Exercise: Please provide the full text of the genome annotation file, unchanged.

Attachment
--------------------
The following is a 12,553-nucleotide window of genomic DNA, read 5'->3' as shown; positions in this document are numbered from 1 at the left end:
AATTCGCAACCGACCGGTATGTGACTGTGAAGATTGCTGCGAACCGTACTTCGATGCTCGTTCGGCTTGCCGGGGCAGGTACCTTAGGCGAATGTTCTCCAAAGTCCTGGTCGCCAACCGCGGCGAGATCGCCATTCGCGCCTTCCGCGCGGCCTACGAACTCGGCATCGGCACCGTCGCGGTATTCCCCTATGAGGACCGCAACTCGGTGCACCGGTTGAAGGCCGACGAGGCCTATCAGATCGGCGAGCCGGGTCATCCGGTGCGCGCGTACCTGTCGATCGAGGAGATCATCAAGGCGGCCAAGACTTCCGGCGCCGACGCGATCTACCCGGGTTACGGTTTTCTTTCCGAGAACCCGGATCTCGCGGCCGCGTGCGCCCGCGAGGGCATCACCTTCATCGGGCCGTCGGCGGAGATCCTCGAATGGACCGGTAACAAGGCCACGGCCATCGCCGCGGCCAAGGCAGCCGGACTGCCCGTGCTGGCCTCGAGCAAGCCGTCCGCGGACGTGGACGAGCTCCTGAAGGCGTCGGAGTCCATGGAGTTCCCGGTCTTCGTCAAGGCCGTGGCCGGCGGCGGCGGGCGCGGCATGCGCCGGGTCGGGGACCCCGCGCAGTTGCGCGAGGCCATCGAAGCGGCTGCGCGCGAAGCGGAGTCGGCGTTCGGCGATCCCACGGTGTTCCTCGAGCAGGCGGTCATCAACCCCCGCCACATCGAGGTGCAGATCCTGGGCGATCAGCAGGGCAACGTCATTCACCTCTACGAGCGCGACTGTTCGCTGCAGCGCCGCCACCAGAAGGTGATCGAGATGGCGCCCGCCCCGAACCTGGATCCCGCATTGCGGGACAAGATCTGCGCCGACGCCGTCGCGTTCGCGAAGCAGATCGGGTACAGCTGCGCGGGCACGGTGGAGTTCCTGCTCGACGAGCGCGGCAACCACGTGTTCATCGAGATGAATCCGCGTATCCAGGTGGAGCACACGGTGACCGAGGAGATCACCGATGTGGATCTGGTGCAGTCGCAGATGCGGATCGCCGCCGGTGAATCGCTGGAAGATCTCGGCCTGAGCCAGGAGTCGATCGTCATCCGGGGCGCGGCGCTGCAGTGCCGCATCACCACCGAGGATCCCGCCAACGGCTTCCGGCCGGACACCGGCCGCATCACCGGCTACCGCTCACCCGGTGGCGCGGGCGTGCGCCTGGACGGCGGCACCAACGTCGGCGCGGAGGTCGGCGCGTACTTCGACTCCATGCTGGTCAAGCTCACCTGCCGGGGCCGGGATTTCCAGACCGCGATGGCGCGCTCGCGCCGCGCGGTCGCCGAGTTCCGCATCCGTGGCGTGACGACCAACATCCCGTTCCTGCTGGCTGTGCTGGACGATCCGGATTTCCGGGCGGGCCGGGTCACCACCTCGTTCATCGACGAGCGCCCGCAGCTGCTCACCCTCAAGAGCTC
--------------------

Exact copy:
The following is a 12,553-nucleotide window of genomic DNA, read 5'->3' as shown; positions in this document are numbered from 1 at the left end:
AATTCGCAACCGACCGGTATGTGACTGTGAAGATTGCTGCGAACCGTACTTCGATGCTCGTTCGGCTTGCCGGGGCAGGTACCTTAGGCGAATGTTCTCCAAAGTCCTGGTCGCCAACCGCGGCGAGATCGCCATTCGCGCCTTCCGCGCGGCCTACGAACTCGGCATCGGCACCGTCGCGGTATTCCCCTATGAGGACCGCAACTCGGTGCACCGGTTGAAGGCCGACGAGGCCTATCAGATCGGCGAGCCGGGTCATCCGGTGCGCGCGTACCTGTCGATCGAGGAGATCATCAAGGCGGCCAAGACTTCCGGCGCCGACGCGATCTACCCGGGTTACGGTTTTCTTTCCGAGAACCCGGATCTCGCGGCCGCGTGCGCCCGCGAGGGCATCACCTTCATCGGGCCGTCGGCGGAGATCCTCGAATGGACCGGTAACAAGGCCACGGCCATCGCCGCGGCCAAGGCAGCCGGACTGCCCGTGCTGGCCTCGAGCAAGCCGTCCGCGGACGTGGACGAGCTCCTGAAGGCGTCGGAGTCCATGGAGTTCCCGGTCTTCGTCAAGGCCGTGGCCGGCGGCGGCGGGCGCGGCATGCGCCGGGTCGGGGACCCCGCGCAGTTGCGCGAGGCCATCGAAGCGGCTGCGCGCGAAGCGGAGTCGGCGTTCGGCGATCCCACGGTGTTCCTCGAGCAGGCGGTCATCAACCCCCGCCACATCGAGGTGCAGATCCTGGGCGATCAGCAGGGCAACGTCATTCACCTCTACGAGCGCGACTGTTCGCTGCAGCGCCGCCACCAGAAGGTGATCGAGATGGCGCCCGCCCCGAACCTGGATCCCGCATTGCGGGACAAGATCTGCGCCGACGCCGTCGCGTTCGCGAAGCAGATCGGGTACAGCTGCGCGGGCACGGTGGAGTTCCTGCTCGACGAGCGCGGCAACCACGTGTTCATCGAGATGAATCCGCGTATCCAGGTGGAGCACACGGTGACCGAGGAGATCACCGATGTGGATCTGGTGCAGTCGCAGATGCGGATCGCCGCCGGTGAATCGCTGGAAGATCTCGGCCTGAGCCAGGAGTCGATCGTCATCCGGGGCGCGGCGCTGCAGTGCCGCATCACCACCGAGGATCCCGCCAACGGCTTCCGGCCGGACACCGGCCGCATCACCGGCTACCGCTCACCCGGTGGCGCGGGCGTGCGCCTGGACGGCGGCACCAACGTCGGCGCGGAGGTCGGCGCGTACTTCGACTCCATGCTGGTCAAGCTCACCTGCCGGGGCCGGGATTTCCAGACCGCGATGGCGCGCTCGCGCCGCGCGGTCGCCGAGTTCCGCATCCGTGGCGTGACGACCAACATCCCGTTCCTGCTGGCTGTGCTGGACGATCCGGATTTCCGGGCGGGCCGGGTCACCACCTCGTTCATCGACGAGCGCCCGCAGCTGCTCACCCTCAAGAGCTC